the magnetic field is into the page, then point your fingers into the page. Your
palm, and thus the magnetic force, will point upward, toward the top of the page.
The electric field must point downward to provide a downward electric force.

Paraphrase
The magnetic field is into the page and the electric field points downward, toward
the bottom of the page.
(b) Given
q = p+

E = 40 kN/C = 4.0 104 N/C

B = 0.55 T

Required
speed of the protons (v)
Analysis and Solution
To solve for the speed of the protons, equate the magnitudes of the electric and
magnetic forces:

Pearson Physics Solutions Unit VIII Review

Copyright 2009 Pearson Education Canada

Fe q E

Fm B qv

q E B qv

E
v
B

4.0 104 N/C


0.55 T

7.3 104 m/s

Paraphrase
To remain undeflected by the electric and magnetic fields, the proton beam must be
travelling at 7.3 104 m/s .
28. Given
v = 1.0 106 m/s
r = 0.50 m
Required

magnitude of the magnetic field ( B )


Analysis and Solution

Use the equation Fm q B v

mv
mv 2
and solve for B .
r
qr

Also, q = +1 e = 1.60 1019 C and


1.660 539 1027 kg
3.82 1026 kg .
1u
(3.82 1026 kg)(1.0 106 m/s)
B
(1.60 1019 C)(0.50 m)

m = mass of sodium = 23.0 u

0.48 T

Paraphrase
A magnetic field of strength 0.48 T will deflect the sodium ion.
29. (a) Given
q = 1.60 1019 C
ve = 2.5 106 m/s
B = 0.50 T [out of the page]

E = 100 N/C [down]


Required

electric force ( Fe )

magnetic force ( Fm )
Analysis and Solution
Using the left-hand rule, the magnetic force on the electron is directed upward,
toward the top of the page. The direction of the electric force is also upward
(toward the top of the page), opposite to the electric field direction for a negative

Pearson Physics Solutions Unit VIII Review

Copyright 2009 Pearson Education Canada

charge. Use the equations Fe q E and Fm B qv to calculate the magnitude of


each force.

Fe q E

(1.60 1019 C)(100 N/C)


1.6 1017 N

Fm B qv
(0.50 T)(1.60 1019 C)(2.5 106 m/s)
2.0 1013 N

Paraphrase
The electric force is 1.6 1017 N [up] and the magnetic force is 2.0 1013 N [up].
(b) Given
q = 1.60 1019 C
ve = 2.5 106 m/s
B = 0.50 T [out of the page]

E = 100 N/C [down]


Required

the net force on the particle ( Fnet )


Analysis and Solution
The
net force
on the particle is the sum of the electric and magnetic forces.

Fnet Fm Fe

2.0 1013 N [up] 1.6 1017 N [up]


2.0 1013 N [up]

Paraphrase
The dominant force is the magnetic force, so the electron experiences a net upward
force of magnitude 2.0 1013 N.
30. (a) Given
m = 1.6 1016 kg
E = 981 N/C [down]
Required
net charge on the droplet (q)
Analysis and Solution
The droplet is motionless. This implies that the electric force on the droplet must be
upward, so the droplet must have a net negative charge. The charge is stationary, so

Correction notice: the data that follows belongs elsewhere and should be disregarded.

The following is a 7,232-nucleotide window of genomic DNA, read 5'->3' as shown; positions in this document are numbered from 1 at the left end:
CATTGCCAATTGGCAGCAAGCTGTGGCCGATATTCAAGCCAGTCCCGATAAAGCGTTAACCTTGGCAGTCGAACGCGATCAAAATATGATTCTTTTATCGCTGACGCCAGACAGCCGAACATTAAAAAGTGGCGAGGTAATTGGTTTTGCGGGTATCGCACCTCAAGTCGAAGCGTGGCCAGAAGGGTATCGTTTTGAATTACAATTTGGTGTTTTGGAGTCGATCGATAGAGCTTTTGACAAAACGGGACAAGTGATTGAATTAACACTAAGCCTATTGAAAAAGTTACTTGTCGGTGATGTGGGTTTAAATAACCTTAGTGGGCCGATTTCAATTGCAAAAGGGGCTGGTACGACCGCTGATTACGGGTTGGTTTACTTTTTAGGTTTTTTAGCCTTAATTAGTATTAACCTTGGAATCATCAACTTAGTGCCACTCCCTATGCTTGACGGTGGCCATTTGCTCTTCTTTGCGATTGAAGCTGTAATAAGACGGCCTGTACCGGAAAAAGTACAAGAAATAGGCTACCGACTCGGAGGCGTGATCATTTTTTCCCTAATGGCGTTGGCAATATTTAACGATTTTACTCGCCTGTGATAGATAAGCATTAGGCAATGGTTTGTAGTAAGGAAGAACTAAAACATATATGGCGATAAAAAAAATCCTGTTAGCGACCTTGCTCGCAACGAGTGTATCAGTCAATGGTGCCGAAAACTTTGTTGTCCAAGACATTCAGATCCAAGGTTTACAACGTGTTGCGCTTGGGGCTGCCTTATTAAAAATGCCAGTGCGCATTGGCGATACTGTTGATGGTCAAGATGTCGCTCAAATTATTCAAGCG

the magnitude of the electric force must equal the weight of the charge:

Pearson Physics Solutions Unit VIII Review

Copyright 2009 Pearson Education Canada

Fe Fg

E q mg

Solve for the magnitude of the charge.


mg
q
E

(1.6 1016 kg)(9.81 m/s 2 )


981 N/C

1.6 1018 C

Paraphrase
The net charge on the oil droplet is 1.6 1018 C .
(b) Given
m = 1.6 1016 kg
E = 981 N/C [down]
Required
number of electrons gained or lost (n)
Analysis and Solution
The charge is negative, so it has gained electrons. To find the number of electrons
gained, divide the net charge on the oil droplet by the charge per electron,
1.60 1019 C .
1.6 1018 C
1.60 1019 C
10

Paraphrase
The oil droplet must have gained 10 electrons.

Pearson Physics Solutions Unit VIII Review

10

Copyright 2009 Pearson Education Canada

1
1
7
1
RH 2
2
, where RH 1.097 10 m and nfinal = 3.

n final n initial
For ni 7 nf 3 ,

31. (a) Use the equation

1
1
RH 2 2

7
3
1

1 1
(1.097 107 m 1 )
9 49

1.005 106 m
1005 nm

For ni 6 nf 3 ,
1
1
RH 2 2

6
3
1

1 1
(1.097 107 m 1 )
9 36

1.094 106 m
1094 nm
For ni 5 nf 3 ,
1

1
1
RH 2 2
5
3
1 1
(1.097 107 m 1 )
9 25

1.282 106 m
1282 nm
For ni 4 nf 3 ,
1
1
RH 2 2

4
3
1

1 1
(1.097 107 m 1 )
9 16

1.875 106 m
1875 nm

(b) These lines are in the infrared part of the spectrum.


32. (a) Given
n=2
Required
radius (r)
Analysis and Solution
According to the Bohr model of the hydrogen atom, rn = r1n2 where r1 = 5.29 1011 m.
r2 (5.29 1011 m)(2)2
2.12 1010 m

Paraphrase
The radius of the n = 2 energy level of the hydrogen atom is 2.12 1010 m .

Pearson Physics Solutions Unit VIII Review

11

Copyright 2009 Pearson Education Canada

(b) Given
n=2
Required
de Broglie wavelength ( )
Analysis and Solution
Use the equation 2rn = n, where n = 2, and the equation rn = r1n2, where
r1 = 5.29 1011 m.

2 rn
n

2 r1n 2
n
2 r1n

2 (5.29 1011 m)(2)


6.65 1010 m

Paraphrase